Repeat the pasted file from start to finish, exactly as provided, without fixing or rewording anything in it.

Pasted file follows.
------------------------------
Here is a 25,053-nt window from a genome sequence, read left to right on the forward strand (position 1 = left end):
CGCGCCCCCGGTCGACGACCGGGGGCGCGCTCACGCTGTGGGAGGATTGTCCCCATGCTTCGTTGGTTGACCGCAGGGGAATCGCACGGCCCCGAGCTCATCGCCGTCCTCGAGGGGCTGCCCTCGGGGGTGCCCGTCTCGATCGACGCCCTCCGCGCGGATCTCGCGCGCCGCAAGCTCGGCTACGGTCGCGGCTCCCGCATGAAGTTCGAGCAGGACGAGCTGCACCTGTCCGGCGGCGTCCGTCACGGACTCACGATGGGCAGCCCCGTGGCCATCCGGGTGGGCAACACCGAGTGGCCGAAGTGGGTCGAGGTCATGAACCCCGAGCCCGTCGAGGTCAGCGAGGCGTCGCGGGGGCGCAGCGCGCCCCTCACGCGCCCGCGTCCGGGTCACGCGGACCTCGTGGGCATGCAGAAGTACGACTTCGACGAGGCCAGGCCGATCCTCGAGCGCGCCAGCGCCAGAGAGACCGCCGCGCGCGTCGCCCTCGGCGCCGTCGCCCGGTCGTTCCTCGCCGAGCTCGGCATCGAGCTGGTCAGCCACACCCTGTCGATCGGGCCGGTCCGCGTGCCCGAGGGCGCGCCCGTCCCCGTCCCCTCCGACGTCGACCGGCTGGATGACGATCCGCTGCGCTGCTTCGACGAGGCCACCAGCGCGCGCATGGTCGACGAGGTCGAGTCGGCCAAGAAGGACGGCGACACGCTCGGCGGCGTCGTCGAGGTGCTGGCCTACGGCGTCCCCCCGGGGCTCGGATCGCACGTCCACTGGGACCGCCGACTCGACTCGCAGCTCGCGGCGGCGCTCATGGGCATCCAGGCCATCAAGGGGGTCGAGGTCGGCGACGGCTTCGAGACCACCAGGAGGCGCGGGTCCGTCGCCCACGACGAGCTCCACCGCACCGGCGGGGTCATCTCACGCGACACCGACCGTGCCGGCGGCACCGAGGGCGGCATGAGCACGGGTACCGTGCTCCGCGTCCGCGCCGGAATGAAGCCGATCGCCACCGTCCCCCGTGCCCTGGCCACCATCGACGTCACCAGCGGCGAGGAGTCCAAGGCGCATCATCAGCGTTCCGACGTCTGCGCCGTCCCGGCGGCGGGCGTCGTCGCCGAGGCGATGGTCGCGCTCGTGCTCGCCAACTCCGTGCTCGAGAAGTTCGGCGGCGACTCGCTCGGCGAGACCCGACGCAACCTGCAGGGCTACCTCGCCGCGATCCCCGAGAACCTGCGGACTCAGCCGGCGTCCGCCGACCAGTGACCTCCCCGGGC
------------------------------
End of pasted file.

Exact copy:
Here is a 25,053-nt window from a genome sequence, read left to right on the forward strand (position 1 = left end):
CGCGCCCCCGGTCGACGACCGGGGGCGCGCTCACGCTGTGGGAGGATTGTCCCCATGCTTCGTTGGTTGACCGCAGGGGAATCGCACGGCCCCGAGCTCATCGCCGTCCTCGAGGGGCTGCCCTCGGGGGTGCCCGTCTCGATCGACGCCCTCCGCGCGGATCTCGCGCGCCGCAAGCTCGGCTACGGTCGCGGCTCCCGCATGAAGTTCGAGCAGGACGAGCTGCACCTGTCCGGCGGCGTCCGTCACGGACTCACGATGGGCAGCCCCGTGGCCATCCGGGTGGGCAACACCGAGTGGCCGAAGTGGGTCGAGGTCATGAACCCCGAGCCCGTCGAGGTCAGCGAGGCGTCGCGGGGGCGCAGCGCGCCCCTCACGCGCCCGCGTCCGGGTCACGCGGACCTCGTGGGCATGCAGAAGTACGACTTCGACGAGGCCAGGCCGATCCTCGAGCGCGCCAGCGCCAGAGAGACCGCCGCGCGCGTCGCCCTCGGCGCCGTCGCCCGGTCGTTCCTCGCCGAGCTCGGCATCGAGCTGGTCAGCCACACCCTGTCGATCGGGCCGGTCCGCGTGCCCGAGGGCGCGCCCGTCCCCGTCCCCTCCGACGTCGACCGGCTGGATGACGATCCGCTGCGCTGCTTCGACGAGGCCACCAGCGCGCGCATGGTCGACGAGGTCGAGTCGGCCAAGAAGGACGGCGACACGCTCGGCGGCGTCGTCGAGGTGCTGGCCTACGGCGTCCCCCCGGGGCTCGGATCGCACGTCCACTGGGACCGCCGACTCGACTCGCAGCTCGCGGCGGCGCTCATGGGCATCCAGGCCATCAAGGGGGTCGAGGTCGGCGACGGCTTCGAGACCACCAGGAGGCGCGGGTCCGTCGCCCACGACGAGCTCCACCGCACCGGCGGGGTCATCTCACGCGACACCGACCGTGCCGGCGGCACCGAGGGCGGCATGAGCACGGGTACCGTGCTCCGCGTCCGCGCCGGAATGAAGCCGATCGCCACCGTCCCCCGTGCCCTGGCCACCATCGACGTCACCAGCGGCGAGGAGTCCAAGGCGCATCATCAGCGTTCCGACGTCTGCGCCGTCCCGGCGGCGGGCGTCGTCGCCGAGGCGATGGTCGCGCTCGTGCTCGCCAACTCCGTGCTCGAGAAGTTCGGCGGCGACTCGCTCGGCGAGACCCGACGCAACCTGCAGGGCTACCTCGCCGCGATCCCCGAGAACCTGCGGACTCAGCCGGCGTCCGCCGACCAGTGACCTCCCCGGGC